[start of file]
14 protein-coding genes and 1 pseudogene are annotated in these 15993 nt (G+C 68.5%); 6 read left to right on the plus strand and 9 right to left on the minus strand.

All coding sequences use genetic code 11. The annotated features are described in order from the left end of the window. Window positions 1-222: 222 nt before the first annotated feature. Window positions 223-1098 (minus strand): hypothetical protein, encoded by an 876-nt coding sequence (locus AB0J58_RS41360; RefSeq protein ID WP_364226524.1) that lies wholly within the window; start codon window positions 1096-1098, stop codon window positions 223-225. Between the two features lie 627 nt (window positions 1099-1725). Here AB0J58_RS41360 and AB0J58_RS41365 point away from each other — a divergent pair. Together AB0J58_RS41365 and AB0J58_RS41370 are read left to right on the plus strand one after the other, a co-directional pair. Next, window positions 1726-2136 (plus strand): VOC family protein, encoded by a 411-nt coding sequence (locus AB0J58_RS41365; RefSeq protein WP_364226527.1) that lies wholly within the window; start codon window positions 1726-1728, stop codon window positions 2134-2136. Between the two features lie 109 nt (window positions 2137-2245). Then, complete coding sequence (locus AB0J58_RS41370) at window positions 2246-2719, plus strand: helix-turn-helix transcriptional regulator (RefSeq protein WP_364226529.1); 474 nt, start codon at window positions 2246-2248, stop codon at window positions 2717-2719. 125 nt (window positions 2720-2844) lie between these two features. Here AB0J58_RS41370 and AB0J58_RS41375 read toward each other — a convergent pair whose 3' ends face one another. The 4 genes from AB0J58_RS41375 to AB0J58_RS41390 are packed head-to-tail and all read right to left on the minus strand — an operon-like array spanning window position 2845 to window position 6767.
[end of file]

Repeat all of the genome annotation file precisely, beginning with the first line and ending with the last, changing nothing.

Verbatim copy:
14 protein-coding genes and 1 pseudogene are annotated in these 15993 nt (G+C 68.5%); 6 read left to right on the plus strand and 9 right to left on the minus strand.

All coding sequences use genetic code 11. The annotated features are described in order from the left end of the window. Window positions 1-222: 222 nt before the first annotated feature. Window positions 223-1098 (minus strand): hypothetical protein, encoded by an 876-nt coding sequence (locus AB0J58_RS41360; RefSeq protein ID WP_364226524.1) that lies wholly within the window; start codon window positions 1096-1098, stop codon window positions 223-225. Between the two features lie 627 nt (window positions 1099-1725). Here AB0J58_RS41360 and AB0J58_RS41365 point away from each other — a divergent pair. Together AB0J58_RS41365 and AB0J58_RS41370 are read left to right on the plus strand one after the other, a co-directional pair. Next, window positions 1726-2136 (plus strand): VOC family protein, encoded by a 411-nt coding sequence (locus AB0J58_RS41365; RefSeq protein WP_364226527.1) that lies wholly within the window; start codon window positions 1726-1728, stop codon window positions 2134-2136. Between the two features lie 109 nt (window positions 2137-2245). Then, complete coding sequence (locus AB0J58_RS41370) at window positions 2246-2719, plus strand: helix-turn-helix transcriptional regulator (RefSeq protein WP_364226529.1); 474 nt, start codon at window positions 2246-2248, stop codon at window positions 2717-2719. 125 nt (window positions 2720-2844) lie between these two features. Here AB0J58_RS41370 and AB0J58_RS41375 read toward each other — a convergent pair whose 3' ends face one another. The 4 genes from AB0J58_RS41375 to AB0J58_RS41390 are packed head-to-tail and all read right to left on the minus strand — an operon-like array spanning window position 2845 to window position 6767.